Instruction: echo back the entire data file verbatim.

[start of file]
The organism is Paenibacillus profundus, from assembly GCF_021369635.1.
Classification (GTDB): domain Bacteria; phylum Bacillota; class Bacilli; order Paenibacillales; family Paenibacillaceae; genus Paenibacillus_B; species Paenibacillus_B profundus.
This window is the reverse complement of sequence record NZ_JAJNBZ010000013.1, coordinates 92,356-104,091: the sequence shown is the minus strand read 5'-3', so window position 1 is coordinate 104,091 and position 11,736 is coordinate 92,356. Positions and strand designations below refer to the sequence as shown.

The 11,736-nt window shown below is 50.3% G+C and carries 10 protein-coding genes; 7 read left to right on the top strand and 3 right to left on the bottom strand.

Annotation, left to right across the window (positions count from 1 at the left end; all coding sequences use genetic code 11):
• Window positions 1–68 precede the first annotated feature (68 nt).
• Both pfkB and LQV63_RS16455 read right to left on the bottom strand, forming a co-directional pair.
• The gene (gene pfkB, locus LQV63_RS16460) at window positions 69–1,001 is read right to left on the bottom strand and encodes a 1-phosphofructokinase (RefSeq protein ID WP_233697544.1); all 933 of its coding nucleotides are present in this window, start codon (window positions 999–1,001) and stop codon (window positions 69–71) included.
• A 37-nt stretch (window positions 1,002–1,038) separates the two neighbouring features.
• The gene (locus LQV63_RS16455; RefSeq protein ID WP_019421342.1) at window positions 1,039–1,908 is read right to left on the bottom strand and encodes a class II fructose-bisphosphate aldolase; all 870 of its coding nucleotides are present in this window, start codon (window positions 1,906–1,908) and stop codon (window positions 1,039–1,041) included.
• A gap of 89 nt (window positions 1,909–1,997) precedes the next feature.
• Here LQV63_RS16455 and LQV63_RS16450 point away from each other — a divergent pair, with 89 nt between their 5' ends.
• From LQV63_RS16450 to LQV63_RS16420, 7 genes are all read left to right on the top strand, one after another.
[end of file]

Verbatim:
The organism is Paenibacillus profundus, from assembly GCF_021369635.1.
Classification (GTDB): domain Bacteria; phylum Bacillota; class Bacilli; order Paenibacillales; family Paenibacillaceae; genus Paenibacillus_B; species Paenibacillus_B profundus.
This window is the reverse complement of sequence record NZ_JAJNBZ010000013.1, coordinates 92,356-104,091: the sequence shown is the minus strand read 5'-3', so window position 1 is coordinate 104,091 and position 11,736 is coordinate 92,356. Positions and strand designations below refer to the sequence as shown.

The 11,736-nt window shown below is 50.3% G+C and carries 10 protein-coding genes; 7 read left to right on the top strand and 3 right to left on the bottom strand.

Annotation, left to right across the window (positions count from 1 at the left end; all coding sequences use genetic code 11):
• Window positions 1–68 precede the first annotated feature (68 nt).
• Both pfkB and LQV63_RS16455 read right to left on the bottom strand, forming a co-directional pair.
• The gene (gene pfkB, locus LQV63_RS16460) at window positions 69–1,001 is read right to left on the bottom strand and encodes a 1-phosphofructokinase (RefSeq protein ID WP_233697544.1); all 933 of its coding nucleotides are present in this window, start codon (window positions 999–1,001) and stop codon (window positions 69–71) included.
• A 37-nt stretch (window positions 1,002–1,038) separates the two neighbouring features.
• The gene (locus LQV63_RS16455; RefSeq protein ID WP_019421342.1) at window positions 1,039–1,908 is read right to left on the bottom strand and encodes a class II fructose-bisphosphate aldolase; all 870 of its coding nucleotides are present in this window, start codon (window positions 1,906–1,908) and stop codon (window positions 1,039–1,041) included.
• A gap of 89 nt (window positions 1,909–1,997) precedes the next feature.
• Here LQV63_RS16455 and LQV63_RS16450 point away from each other — a divergent pair, with 89 nt between their 5' ends.
• From LQV63_RS16450 to LQV63_RS16420, 7 genes are all read left to right on the top strand, one after another.